The Filipinos are a diverse group of people, but there are some traditions that are almost universally followed all over the country. There’s love for singing, love for fiestas, love for Christmas, but most importantly, love for each other. Our bayanihan spirit is one thing that has persisted and grown through the years, always showing up during times of need.
With the current coronavirus disease outbreak continuing to affect the Philippines in all fronts, with thousands of positive cases and millions economically affected across the country, our bayanihan spirit is needed more than ever. And the ordinary Filipino surely delivers. Here are some ways of how everybody is helping out and becoming modern-day heroes this quarantine season.
Millions of pesos donated in cash and in kind
No amount is too small as long as it comes from a place of compassion. Even the neediest of us give out what they can when they see someone who is in need of more. Several donation drives all across the archipelago have collected millions worth of cash and relief goods. These are used to fund our countrymen’s needs this community quarantine, from food aid to medical supplies.
#INeedARide ride-sharing initiatives
With the Luzon quarantine suspending all public transportation and imposing stricter travel restrictions, it’s become much harder for frontliners and people in need to get to the places they need to be. But Filipinos have harnessed the power of the internet to start ride-sharing initiatives by crowdsourcing for willing drivers on Facebook and Twitter. This has now started mobilizing our health workers much quicker, turning into a consistent transport system that at least lessens one worry from our health workers’ busy day.
Food drive for our frontliners
The community quarantine may have shut down multiple small-scale businesses, but that hasn’t stopped some members of the food industry from staying in service and helping out to feed our brave frontliners. Bakers like Rocel Roque-Maningat of Baker’s Hub Meycauayan continue to bake their bread for their community’s frontliners, checkpoint personnel, and residents in need.
Fashion designers making PPEs for health workers
The shortage of face masks and personal protective equipment (PPE) for our tireless health workers is answered by local fashion designers stepping up to the occasion. Designer Mich Dulce and her team have designed a PPE suit to be used by medical professionals of their local hospitals and can be recreated by other mananahis for bulk production. Through efforts like this, our health workers can be safe and fashionable at the same time.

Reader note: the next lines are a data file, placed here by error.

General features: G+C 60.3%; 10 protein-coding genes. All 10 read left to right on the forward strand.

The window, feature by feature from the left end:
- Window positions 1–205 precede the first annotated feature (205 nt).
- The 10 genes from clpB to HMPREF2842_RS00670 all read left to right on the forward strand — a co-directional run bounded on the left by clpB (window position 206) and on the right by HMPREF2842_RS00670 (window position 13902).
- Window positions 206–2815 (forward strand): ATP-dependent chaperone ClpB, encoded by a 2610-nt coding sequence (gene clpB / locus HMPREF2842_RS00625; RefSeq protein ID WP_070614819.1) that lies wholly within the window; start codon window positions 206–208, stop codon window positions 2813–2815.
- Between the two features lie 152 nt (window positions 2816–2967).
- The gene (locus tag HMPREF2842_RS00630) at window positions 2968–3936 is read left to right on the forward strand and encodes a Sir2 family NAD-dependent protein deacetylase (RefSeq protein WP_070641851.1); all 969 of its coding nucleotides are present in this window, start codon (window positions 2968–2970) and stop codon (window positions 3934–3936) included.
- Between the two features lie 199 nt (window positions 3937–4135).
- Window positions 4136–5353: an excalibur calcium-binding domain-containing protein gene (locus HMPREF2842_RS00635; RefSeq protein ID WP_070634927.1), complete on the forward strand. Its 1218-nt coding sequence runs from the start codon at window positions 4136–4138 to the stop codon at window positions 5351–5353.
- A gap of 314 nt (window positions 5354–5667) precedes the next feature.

Sagip Saka operations to help out vegetable delivery by farmers
The quarantine has taken a great toll on the livelihoods of our farmers, who are having a much harder time in transporting their produce of rice and vegetables to the metro. Thankfully, some volunteer groups like Udenna Foundation have started initiatives like Sagip Saka to aid our farmers in delivering their fresh produce and to keep a steady food supply to the cities. Volunteer truck drivers and loaders are a big part of making this fruitful initiative happen.
Doctors holding online medical consultations
Not everyone has the opportunity to go to a hospital to have themselves checked for symptoms, especially now when most hospitals are congested with COVID-19 patients. That is why several practitioners have turned to the internet to offer free consultation services, whether for COVID-19 or other medical conditions. It’s a win-win situation for both doctor and patient: the doctors get to free up emergency rooms and accommodate more critical patients, while the patients can get medical advice in the comforts of their own home.
Storytellers and artists providing in-home entertainment
Staying at home for long periods of time is enough for any sane person to go crazy. Our artists, whether big or small, recognize this and have started free online entertainment for everyone watching from their homes. As our local celebrities hold their Bayanihan Musikahan concerts and fundraisers, our small artists do the same. Volunteer storyteller Rich Rodriguez hosts live storytelling sessions for kids, so they remain learning even while quarantined.
Every Filipino staying at home and staying safe
Even if we couldn’t donate or go out of our way to help, every one of us still have a crucial role to play in helping our communities recover from COVID-19. By continuing to stay at home and practicing protective measures, we’ve already done our part in keeping this virus at bay. This small thing that’s being asked of us goes a long way in stopping the spread of the disease. You help our health workers, frontliners, sick patients, and everyone affected by the virus, by simply staying at home.
How are you helping the country and being a modern-day bayani this quarantine season? Let us know in the comments below!